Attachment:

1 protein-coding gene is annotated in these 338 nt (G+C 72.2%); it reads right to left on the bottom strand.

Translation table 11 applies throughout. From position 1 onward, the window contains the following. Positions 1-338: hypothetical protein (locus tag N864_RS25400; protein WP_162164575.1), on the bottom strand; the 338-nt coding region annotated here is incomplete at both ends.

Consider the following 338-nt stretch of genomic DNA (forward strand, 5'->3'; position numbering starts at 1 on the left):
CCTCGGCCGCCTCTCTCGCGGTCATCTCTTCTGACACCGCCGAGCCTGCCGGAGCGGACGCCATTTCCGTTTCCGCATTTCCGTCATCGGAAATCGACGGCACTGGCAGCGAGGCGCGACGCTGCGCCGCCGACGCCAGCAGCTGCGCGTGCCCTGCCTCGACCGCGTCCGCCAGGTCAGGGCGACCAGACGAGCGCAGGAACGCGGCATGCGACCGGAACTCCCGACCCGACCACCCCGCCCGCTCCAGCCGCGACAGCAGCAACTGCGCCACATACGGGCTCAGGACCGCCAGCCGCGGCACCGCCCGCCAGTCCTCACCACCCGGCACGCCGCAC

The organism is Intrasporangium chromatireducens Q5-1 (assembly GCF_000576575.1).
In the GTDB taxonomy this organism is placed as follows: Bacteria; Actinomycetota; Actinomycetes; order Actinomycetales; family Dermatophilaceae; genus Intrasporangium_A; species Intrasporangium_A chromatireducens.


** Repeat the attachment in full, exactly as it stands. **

1 protein-coding gene is annotated in these 338 nt (G+C 72.2%); it reads right to left on the bottom strand.

Translation table 11 applies throughout. From position 1 onward, the window contains the following. Positions 1-338: hypothetical protein (locus tag N864_RS25400; protein WP_162164575.1), on the bottom strand; the 338-nt coding region annotated here is incomplete at both ends.

Consider the following 338-nt stretch of genomic DNA (forward strand, 5'->3'; position numbering starts at 1 on the left):
CCTCGGCCGCCTCTCTCGCGGTCATCTCTTCTGACACCGCCGAGCCTGCCGGAGCGGACGCCATTTCCGTTTCCGCATTTCCGTCATCGGAAATCGACGGCACTGGCAGCGAGGCGCGACGCTGCGCCGCCGACGCCAGCAGCTGCGCGTGCCCTGCCTCGACCGCGTCCGCCAGGTCAGGGCGACCAGACGAGCGCAGGAACGCGGCATGCGACCGGAACTCCCGACCCGACCACCCCGCCCGCTCCAGCCGCGACAGCAGCAACTGCGCCACATACGGGCTCAGGACCGCCAGCCGCGGCACCGCCCGCCAGTCCTCACCACCCGGCACGCCGCAC

The organism is Intrasporangium chromatireducens Q5-1 (assembly GCF_000576575.1).
In the GTDB taxonomy this organism is placed as follows: Bacteria; Actinomycetota; Actinomycetes; order Actinomycetales; family Dermatophilaceae; genus Intrasporangium_A; species Intrasporangium_A chromatireducens.